Because George Washington ran twice and then retired. This was hailed as an immensely humble and self-sacrificial act, since he could have gotten reelected indefinitely due to getting most of the credit for winning the war, but he didn't want to run for the second term in the first place. He only did it at all because the vast majority of his advisers told him that he was still needed in office, for national unity. Washington was certainly a more unifying figure than Jefferson or Adams, who ran against each other in 1796, so that's pretty plausible.
Washington served two terms, and in those days people were awfully eager to follow his example, so from then on the tradition was not to run for a third term. Jefferson left the White House after two, as did Madison, Monroe, and Jackson. After Jackson left, several men in a row went for only one term, though that tended to be more a matter of an inability to be renominated and increasing strain of keeping the nation together.
Ulysses S. Grant was the first to buck the trend; he initially succeeded Andrew Johnson from 1869 to 1877, and then duly left office and spent three years traveling the world. On his return, many colleagues urged him to run again, and he got pretty close to the nomination at the convention, but never managed more than 312 votes, 67 short of what he needed. James Garfield was chosen instead, and shot a year later; the bullet didn't kill him, but massive infections from several doctors poking around with filthy hands finished the job. (Not joking about any part of that.)
Two terms were again the norm, until Roosevelt, having been in the White House from 1901 to 1909, got pissed at his protege Taft, and ran against him. Taft, as the incumbent, managed to have sufficient party loyalty at the convention to vote to accept pro-Taft delegations from the wavering Roosevelt states, and narrowly kept the Republican nomination, though when Roosevelt formed the Bull Moose party and stayed in the game, it was pretty clear that neither of them could win.
It was the other Roosevelt who finally outlined the need for change; granted, his situation was unusual, following the popularity of resolving the Great Depression with an antipathy for changing presidents in the middle of a huge war, but he established that third and even fourth terms were possible. Nobody wanted that to happen again, since that ran perilously close to an indefinite presidency. So they started drafting the 22nd amendment, barring anyone who had served more than a term and a half from running again; it didn't apply to Truman, who was halfway through his only rightful term when it was ratified in February 1951, but he lost the New Hampshire primary anyway, and pulled out of the race.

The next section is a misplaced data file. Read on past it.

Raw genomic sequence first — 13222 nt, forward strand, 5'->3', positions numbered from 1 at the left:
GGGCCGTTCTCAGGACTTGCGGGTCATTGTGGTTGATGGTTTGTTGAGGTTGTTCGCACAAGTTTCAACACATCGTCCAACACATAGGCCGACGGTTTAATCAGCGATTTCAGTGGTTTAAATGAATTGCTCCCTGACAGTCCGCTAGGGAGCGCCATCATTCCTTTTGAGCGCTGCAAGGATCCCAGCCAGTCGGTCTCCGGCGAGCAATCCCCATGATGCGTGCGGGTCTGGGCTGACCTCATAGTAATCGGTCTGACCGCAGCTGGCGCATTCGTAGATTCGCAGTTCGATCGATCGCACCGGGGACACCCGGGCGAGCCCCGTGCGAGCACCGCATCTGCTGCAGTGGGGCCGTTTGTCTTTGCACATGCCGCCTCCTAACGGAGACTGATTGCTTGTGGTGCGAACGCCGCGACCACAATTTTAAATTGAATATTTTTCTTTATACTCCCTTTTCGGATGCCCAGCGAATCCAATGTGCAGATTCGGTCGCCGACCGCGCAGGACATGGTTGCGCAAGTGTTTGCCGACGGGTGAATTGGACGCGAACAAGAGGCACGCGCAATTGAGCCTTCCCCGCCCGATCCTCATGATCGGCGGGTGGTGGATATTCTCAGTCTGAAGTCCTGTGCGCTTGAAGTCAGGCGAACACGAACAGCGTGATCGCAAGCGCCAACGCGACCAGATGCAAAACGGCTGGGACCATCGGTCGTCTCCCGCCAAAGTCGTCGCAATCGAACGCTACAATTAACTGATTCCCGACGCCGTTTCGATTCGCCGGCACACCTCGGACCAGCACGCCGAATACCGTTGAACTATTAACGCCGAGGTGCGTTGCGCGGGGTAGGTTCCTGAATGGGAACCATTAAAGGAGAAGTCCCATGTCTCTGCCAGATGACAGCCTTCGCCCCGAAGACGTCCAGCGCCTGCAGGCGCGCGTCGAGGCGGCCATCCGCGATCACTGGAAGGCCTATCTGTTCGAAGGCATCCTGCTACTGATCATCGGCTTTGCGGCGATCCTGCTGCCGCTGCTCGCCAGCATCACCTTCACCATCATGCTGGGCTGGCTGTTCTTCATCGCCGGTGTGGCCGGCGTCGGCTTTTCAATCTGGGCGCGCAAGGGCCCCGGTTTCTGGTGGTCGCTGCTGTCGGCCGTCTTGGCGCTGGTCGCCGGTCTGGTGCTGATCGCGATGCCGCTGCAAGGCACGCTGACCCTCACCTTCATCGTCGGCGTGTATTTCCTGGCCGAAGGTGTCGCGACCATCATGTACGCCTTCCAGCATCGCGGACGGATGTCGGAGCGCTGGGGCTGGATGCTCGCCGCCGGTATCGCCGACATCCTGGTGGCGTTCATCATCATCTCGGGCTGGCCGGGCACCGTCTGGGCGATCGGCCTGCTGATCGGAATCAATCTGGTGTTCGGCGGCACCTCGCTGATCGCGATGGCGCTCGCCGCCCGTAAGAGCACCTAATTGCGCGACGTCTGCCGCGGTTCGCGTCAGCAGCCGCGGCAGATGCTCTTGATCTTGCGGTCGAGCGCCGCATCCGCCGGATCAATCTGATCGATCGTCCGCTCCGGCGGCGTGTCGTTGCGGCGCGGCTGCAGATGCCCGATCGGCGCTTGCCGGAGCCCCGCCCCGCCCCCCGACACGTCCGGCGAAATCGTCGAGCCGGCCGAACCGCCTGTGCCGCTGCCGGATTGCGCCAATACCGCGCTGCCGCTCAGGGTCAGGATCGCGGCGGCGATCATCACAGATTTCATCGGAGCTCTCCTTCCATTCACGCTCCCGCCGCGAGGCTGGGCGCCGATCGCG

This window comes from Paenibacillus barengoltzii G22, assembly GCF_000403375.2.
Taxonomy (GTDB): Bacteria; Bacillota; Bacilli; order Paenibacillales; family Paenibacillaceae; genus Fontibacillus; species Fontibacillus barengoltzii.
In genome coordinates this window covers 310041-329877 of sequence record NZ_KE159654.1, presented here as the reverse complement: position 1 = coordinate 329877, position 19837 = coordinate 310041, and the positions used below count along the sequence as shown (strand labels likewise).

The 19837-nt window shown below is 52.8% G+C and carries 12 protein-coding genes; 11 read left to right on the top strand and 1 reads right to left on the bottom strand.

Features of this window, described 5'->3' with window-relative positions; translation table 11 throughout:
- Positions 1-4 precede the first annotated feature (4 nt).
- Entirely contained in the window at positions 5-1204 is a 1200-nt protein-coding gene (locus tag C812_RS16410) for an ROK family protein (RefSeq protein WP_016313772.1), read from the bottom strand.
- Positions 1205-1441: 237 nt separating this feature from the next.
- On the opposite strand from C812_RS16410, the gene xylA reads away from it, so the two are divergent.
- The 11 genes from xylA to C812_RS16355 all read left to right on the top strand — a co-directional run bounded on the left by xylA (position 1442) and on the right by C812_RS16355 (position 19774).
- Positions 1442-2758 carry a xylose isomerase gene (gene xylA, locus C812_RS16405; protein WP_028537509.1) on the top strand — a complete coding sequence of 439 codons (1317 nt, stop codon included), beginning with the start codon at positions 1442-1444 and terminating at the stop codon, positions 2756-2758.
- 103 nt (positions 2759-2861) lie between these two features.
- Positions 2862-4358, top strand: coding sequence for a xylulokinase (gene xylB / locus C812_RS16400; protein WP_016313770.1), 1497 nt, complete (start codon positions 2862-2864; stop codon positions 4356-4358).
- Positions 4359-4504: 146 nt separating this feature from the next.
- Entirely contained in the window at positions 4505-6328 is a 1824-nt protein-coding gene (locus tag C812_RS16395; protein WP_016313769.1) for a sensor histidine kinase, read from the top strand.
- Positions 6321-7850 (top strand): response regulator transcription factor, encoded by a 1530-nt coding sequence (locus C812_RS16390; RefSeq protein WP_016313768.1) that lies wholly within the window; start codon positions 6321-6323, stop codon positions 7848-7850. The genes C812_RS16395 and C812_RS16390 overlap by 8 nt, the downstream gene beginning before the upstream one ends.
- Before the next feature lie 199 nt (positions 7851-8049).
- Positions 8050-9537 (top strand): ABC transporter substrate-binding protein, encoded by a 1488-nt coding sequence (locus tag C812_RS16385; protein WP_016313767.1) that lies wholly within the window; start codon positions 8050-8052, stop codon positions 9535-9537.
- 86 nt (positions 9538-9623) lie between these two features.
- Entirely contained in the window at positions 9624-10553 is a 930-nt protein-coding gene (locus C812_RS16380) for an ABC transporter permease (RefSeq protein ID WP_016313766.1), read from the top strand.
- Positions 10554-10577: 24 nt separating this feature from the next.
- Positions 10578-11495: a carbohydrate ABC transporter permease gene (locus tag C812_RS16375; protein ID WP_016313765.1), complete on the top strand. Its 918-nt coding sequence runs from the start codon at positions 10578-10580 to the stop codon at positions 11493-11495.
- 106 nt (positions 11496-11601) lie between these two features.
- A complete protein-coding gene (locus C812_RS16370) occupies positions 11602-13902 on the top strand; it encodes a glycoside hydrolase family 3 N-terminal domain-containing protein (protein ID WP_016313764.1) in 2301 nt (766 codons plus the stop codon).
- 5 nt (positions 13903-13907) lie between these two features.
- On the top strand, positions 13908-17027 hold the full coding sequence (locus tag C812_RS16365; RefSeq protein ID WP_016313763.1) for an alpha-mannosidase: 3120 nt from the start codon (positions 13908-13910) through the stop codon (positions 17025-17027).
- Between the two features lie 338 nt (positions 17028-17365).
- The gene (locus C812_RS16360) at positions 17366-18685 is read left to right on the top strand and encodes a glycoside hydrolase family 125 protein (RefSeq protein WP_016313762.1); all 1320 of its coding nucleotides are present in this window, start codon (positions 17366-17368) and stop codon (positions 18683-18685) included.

Section 1. No person shall be elected to the office of the President more than twice, and no person who has held the office of President, or acted as President, for more than two years of a term to which some other person was elected President shall be elected to the office of the President more than once. But this article shall not apply to any person holding the office of President when this article was proposed by the Congress, and shall not prevent any person who may be holding the office of President, or acting as President, during the term within which this article becomes operative from holding the office of President or acting as President during the remainder of such term.
Section 2. This article shall be inoperative unless it shall have been ratified as an amendment to the Constitution by the legislatures of three-fourths of the several states within seven years from the date of its submission to the states by the Congress.